In light of a Bark conversation on the point of it all, some recent comments by Stephen Sondheim jumped out at me. You know, Sondheim: Sweeney Todd, Sunday in the Park with George, Into the Woods; one of the marvelous people who drift through Leonard “Lenny” Bernstein’s apartment as described by Tom Wolfe.
I’ve never been much of a musical theater fan, save, for sentimental and political reasons, Oklahoma. Sentimental: My dad – a huge musical theater fan and participant, via the pit – used the soundtrack to wake us kids up in the morning when we had to get moving extra early; I’d be humming “I Cain’t Say No” all the way to sixth grade. Political: I do believe the farmer and the cowman should be friends.
However, I thought some of the things Sondheim told Terry Gross might apply:
Sondheim on why people create art
The world has always been chaotic. Life is unpredictable. There is no form. And making forms gives you solidity. I think that’s why people paint paintings, and take photographs, and write music, and tell stories and that have beginnings, middles and ends, even when the middle is at the beginning and the beginning is at the end.”
Order out of chaos. It’s not the most original concept, but it makes as much sense to me as anything when applied to the point of literature – perhaps as a reader even more than as a writer. Experience is huge, the world is limitless; you can’t comprehend it all at once. But literature helps to break it down while simultaneously illuminating it, to examine it in bits, from one angle and then another.
Of course, some literature seems only to add to the chaos. An interrogative essay might explore a dozen potential answers to a question and determine at the end that the question is unanswerable. Still, at least the question has been explored, synapses have fired, an organized examination has been undertaken. Or, in a novel, all the characters might die at the end, nothing resolved to the reader’s satisfaction, and the uncaring world keeps spinning. But the novel offers us a way to ponder the troubling truth of all that.
Sondheim on audience
Sondheim worked with composer Milton Babbitt, who in 1958 published an essay called “Who Cares if You Listen?” that suggested that, as Gross put it, “composers should withdraw from the public world to a world of private performance and electronic media and eliminate the public and social aspects of composition.” Sondheim wasn’t too into that.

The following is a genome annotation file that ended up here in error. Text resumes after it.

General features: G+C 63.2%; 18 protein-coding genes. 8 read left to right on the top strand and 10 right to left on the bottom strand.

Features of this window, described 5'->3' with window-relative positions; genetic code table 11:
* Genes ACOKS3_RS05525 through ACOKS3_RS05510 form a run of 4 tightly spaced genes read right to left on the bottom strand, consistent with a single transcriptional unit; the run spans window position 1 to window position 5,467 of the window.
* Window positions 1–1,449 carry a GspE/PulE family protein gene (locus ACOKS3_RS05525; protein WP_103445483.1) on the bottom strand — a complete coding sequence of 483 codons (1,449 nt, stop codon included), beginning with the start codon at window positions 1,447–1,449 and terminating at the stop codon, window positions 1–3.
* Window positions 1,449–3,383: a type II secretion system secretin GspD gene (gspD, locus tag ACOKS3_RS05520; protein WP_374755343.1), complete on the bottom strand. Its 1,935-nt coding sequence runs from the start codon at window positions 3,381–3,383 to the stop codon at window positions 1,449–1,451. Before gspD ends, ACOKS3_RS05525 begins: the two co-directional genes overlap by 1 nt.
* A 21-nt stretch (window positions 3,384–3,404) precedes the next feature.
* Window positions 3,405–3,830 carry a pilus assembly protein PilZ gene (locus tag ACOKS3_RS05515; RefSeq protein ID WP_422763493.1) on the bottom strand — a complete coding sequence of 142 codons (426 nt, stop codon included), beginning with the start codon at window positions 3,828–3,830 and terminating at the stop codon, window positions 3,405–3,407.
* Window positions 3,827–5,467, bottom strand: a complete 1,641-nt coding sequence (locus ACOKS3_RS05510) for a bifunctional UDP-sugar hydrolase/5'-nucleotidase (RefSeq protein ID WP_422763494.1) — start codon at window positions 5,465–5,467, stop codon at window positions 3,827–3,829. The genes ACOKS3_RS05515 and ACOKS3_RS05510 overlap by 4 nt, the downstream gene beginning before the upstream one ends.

… I’m interested in the theater because I’m interested in communication with audiences. Otherwise I would be in concert music. I would be in another kind of profession. No, I love the theater as much as I love music, and the whole idea of getting across to an audience and exciting them or making them laugh or making them cry or just making them feel is paramount to me.
Musical theater is kind of made for “exciting them or making them laugh or making them cry or just making them feel.” I don’t know if you can really hold a tendency for sometimes-cheapish emotional management against a medium that’s really in it for the singing, dancing and cleverness. But Sondheim could have chosen some other musical profession – the connection with the audience is important to him and as artist … not just a connection, but a connection you can see instantly as the audience cracks up and/or weeps as if on cue.
Literary artists might share this desire, somewhat. Don’t you hate it when a reader doesn’t laugh when they’re supposed to? Is there a point to creating art if no one appreciates it? Wouldn’t that be called therapy?
Sondheim on improvisation
He doesn’t do it in public. Rather, he says, he is a worker bee. A finished piece by Sondheim stems not from “inspiration” but from an “idea,” and it is, apparently, the result of much honing.
I think by nature I’m too conservative. … I only improvise at the piano when I’m writing a song, but I never improvise for anybody else or in front of anybody else or at a party or anything like that. And I don’t think I would be good at it. I’m much too constrained. It’s partly my training. My first music teacher, which who was a professor at Williams College, was a very, very kind of Mary Poppins kind of teacher with, you know, he laid down the rules. And that appealed to me a lot, the idea of rules of how you write music, that say what music consists of. That it’s not just sitting and waiting for an inspiration but that you take a melodic idea that you have that might be an inspiration, but then you develop it and you work with it and work it out.”
Is a first idea never really the best one? Could Sondheim, or someone with similar worker-bee tendencies be limiting himself to finished pieces that all kind of resemble one another because they result from the same process?